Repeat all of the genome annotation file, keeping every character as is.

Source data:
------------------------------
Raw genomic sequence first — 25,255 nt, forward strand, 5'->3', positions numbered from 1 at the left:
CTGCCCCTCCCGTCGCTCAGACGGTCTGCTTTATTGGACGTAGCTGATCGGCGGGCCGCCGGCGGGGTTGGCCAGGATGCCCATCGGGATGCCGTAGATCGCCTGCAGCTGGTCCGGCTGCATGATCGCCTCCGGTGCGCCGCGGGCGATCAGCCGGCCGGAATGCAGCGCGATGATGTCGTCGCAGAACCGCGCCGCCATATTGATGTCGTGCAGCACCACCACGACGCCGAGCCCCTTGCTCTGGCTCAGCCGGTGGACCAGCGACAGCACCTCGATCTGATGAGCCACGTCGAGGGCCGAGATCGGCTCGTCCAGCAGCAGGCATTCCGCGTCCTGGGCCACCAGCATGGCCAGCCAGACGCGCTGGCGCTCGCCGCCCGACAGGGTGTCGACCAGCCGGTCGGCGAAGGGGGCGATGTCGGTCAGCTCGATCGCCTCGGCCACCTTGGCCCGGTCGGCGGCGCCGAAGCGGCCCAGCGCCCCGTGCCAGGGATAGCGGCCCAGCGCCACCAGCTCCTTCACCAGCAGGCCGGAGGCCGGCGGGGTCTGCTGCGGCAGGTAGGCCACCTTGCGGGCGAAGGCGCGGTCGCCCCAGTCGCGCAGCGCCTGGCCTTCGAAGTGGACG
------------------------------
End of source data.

Raw genomic sequence first — 25,255 nt, forward strand, 5'->3', positions numbered from 1 at the left:
CTGCCCCTCCCGTCGCTCAGACGGTCTGCTTTATTGGACGTAGCTGATCGGCGGGCCGCCGGCGGGGTTGGCCAGGATGCCCATCGGGATGCCGTAGATCGCCTGCAGCTGGTCCGGCTGCATGATCGCCTCCGGTGCGCCGCGGGCGATCAGCCGGCCGGAATGCAGCGCGATGATGTCGTCGCAGAACCGCGCCGCCATATTGATGTCGTGCAGCACCACCACGACGCCGAGCCCCTTGCTCTGGCTCAGCCGGTGGACCAGCGACAGCACCTCGATCTGATGAGCCACGTCGAGGGCCGAGATCGGCTCGTCCAGCAGCAGGCATTCCGCGTCCTGGGCCACCAGCATGGCCAGCCAGACGCGCTGGCGCTCGCCGCCCGACAGGGTGTCGACCAGCCGGTCGGCGAAGGGGGCGATGTCGGTCAGCTCGATCGCCTCGGCCACCTTGGCCCGGTCGGCGGCGCCGAAGCGGCCCAGCGCCCCGTGCCAGGGATAGCGGCCCAGCGCCACCAGCTCCTTCACCAGCAGGCCGGAGGCCGGCGGGGTCTGCTGCGGCAGGTAGGCCACCTTGCGGGCGAAGGCGCGGTCGCCCCAGTCGCGCAGCGCCTGGCCTTCGAAGTGGACG